Earlier this week we explored the rising trend of psychedelics being researched as an option for treatment resistant mental health conditions. Today, we’ll take a closer look at some of the ongoing clinical research and specific clinical trials taking place in this exciting new field.
A lot of the existing body of clinical research into this field surrounds the impact of LSD treatments on Alcoholism. Notable clinical trials include the early 2000’s work by Smart et al. and Hollister et al., in which significant results were revealed at initial check ups but not at six months on the drinking behavior scale. These early studies revealed the importance of using an active placebo control group in psychedelic studies, so as not to misattribute any special therapeutic effects to the new treatments.
Moving forward to 2019, the FDA approved a controversial Ketamine-derived nasal spray created by Johnson & Johnson as a treatment for depression. Thus began a boom of new trials seeking approval for similar methods to treat other mental health conditions. The trials largely follow the pattern of administering a psychedelic in combination with care from a trained therapist.
More recently, there has been a shift in focus towards the use of psilocybin to treat PTSD and treatment resistant depression. In May of this year, a Canadian biotech company, Cybin, gained approval to trial psilocybin treatment for major depressive disorder. Earlier, the US FDA approved psilocybin use as a breakthrough treatment for depression. Now the Cybin trial has begun Phase II trials to assess Cybin’s sublingual psilocybin formulation versus a 25mg psilocybin capsule.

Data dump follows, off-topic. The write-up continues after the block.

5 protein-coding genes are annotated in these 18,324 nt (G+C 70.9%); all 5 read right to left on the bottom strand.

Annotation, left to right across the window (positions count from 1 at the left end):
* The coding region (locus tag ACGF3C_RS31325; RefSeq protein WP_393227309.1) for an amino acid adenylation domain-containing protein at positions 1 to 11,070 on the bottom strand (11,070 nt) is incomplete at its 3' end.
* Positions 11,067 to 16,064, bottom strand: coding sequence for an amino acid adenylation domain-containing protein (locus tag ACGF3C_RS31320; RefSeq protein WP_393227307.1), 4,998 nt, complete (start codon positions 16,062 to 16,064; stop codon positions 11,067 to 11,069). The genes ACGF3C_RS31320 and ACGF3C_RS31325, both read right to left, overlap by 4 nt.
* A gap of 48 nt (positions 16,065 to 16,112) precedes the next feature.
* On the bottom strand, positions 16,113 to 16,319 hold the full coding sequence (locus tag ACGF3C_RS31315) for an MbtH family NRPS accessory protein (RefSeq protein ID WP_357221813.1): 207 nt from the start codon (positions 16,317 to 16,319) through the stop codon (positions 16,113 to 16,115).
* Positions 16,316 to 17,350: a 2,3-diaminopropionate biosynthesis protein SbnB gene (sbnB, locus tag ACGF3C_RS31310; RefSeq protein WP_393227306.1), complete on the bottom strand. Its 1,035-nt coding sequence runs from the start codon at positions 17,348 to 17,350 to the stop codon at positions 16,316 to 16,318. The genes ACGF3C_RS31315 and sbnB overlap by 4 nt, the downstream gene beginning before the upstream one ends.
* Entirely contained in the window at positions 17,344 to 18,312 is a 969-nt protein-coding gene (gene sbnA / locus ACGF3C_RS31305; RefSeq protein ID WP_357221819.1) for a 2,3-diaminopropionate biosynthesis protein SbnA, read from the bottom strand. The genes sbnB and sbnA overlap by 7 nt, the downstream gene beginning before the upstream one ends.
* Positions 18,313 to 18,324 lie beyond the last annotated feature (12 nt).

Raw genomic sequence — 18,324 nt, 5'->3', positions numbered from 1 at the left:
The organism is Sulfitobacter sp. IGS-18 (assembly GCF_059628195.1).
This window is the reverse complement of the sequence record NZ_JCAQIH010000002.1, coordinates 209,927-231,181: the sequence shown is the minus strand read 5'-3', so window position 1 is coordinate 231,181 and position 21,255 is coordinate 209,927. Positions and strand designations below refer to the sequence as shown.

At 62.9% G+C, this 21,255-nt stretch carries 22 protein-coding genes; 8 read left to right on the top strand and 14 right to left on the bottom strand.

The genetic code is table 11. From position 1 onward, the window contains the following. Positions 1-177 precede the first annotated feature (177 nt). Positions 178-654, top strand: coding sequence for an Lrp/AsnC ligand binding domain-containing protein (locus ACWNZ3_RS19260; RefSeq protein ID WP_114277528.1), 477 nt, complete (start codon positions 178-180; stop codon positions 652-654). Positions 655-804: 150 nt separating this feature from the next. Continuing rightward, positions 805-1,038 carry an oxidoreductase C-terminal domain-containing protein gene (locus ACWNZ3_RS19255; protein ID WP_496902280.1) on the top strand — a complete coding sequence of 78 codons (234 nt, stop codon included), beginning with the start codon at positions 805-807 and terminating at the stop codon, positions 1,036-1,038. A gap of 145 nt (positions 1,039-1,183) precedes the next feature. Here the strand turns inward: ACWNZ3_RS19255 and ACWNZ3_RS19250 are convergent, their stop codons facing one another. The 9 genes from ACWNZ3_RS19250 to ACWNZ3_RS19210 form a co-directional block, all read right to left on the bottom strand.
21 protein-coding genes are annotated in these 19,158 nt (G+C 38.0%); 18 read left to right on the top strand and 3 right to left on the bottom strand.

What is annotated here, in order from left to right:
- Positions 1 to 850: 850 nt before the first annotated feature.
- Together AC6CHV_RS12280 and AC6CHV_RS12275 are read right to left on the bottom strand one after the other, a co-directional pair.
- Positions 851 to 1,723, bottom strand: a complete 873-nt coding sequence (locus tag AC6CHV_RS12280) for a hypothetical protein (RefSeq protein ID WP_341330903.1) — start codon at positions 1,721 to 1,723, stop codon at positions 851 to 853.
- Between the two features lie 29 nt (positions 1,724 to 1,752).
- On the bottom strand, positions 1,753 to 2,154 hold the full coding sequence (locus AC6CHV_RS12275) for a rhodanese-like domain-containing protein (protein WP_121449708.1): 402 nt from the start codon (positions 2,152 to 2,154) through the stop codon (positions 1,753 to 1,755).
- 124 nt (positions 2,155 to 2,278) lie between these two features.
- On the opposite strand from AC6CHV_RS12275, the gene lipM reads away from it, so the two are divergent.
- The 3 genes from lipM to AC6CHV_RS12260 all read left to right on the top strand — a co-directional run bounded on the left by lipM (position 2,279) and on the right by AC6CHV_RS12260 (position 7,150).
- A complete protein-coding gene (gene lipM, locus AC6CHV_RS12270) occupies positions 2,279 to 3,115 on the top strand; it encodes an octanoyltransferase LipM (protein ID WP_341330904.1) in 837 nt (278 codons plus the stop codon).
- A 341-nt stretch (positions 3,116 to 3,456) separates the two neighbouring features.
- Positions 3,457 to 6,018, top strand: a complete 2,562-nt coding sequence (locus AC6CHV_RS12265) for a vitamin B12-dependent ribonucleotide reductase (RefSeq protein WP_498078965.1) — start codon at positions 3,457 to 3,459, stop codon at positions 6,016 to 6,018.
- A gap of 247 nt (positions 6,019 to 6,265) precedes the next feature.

These trial are arising because many of the researchers and scientists in the field believe that mind-altering drugs, when used in a controlled setting in conjunction with supervised therapy, have the ability to “reset” the brain and free people of habitual thought patterns and deeply entrenched cycles that are associated with depression and addiction.
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In addition to keeping you up to date on all things clinical trials, we also act as a digital CRO with a specific focus on patient recruitment and retention. We believe that patient recruitment and study startup (especially study design and study material) are heavily intertwined. After all, study design can make or break clinical trials, and the patient-perspective should be considered when designing studies to ensure that patient targets are met not only on time, but also on budget.
For Citruslabs, patient recruitment starts with study design and ends with trial completion. We recruit patients through our network of health apps, which enables you to connect with thousands of patients in real time. The best part: these patients are already educated and prepared for the clinical trial process.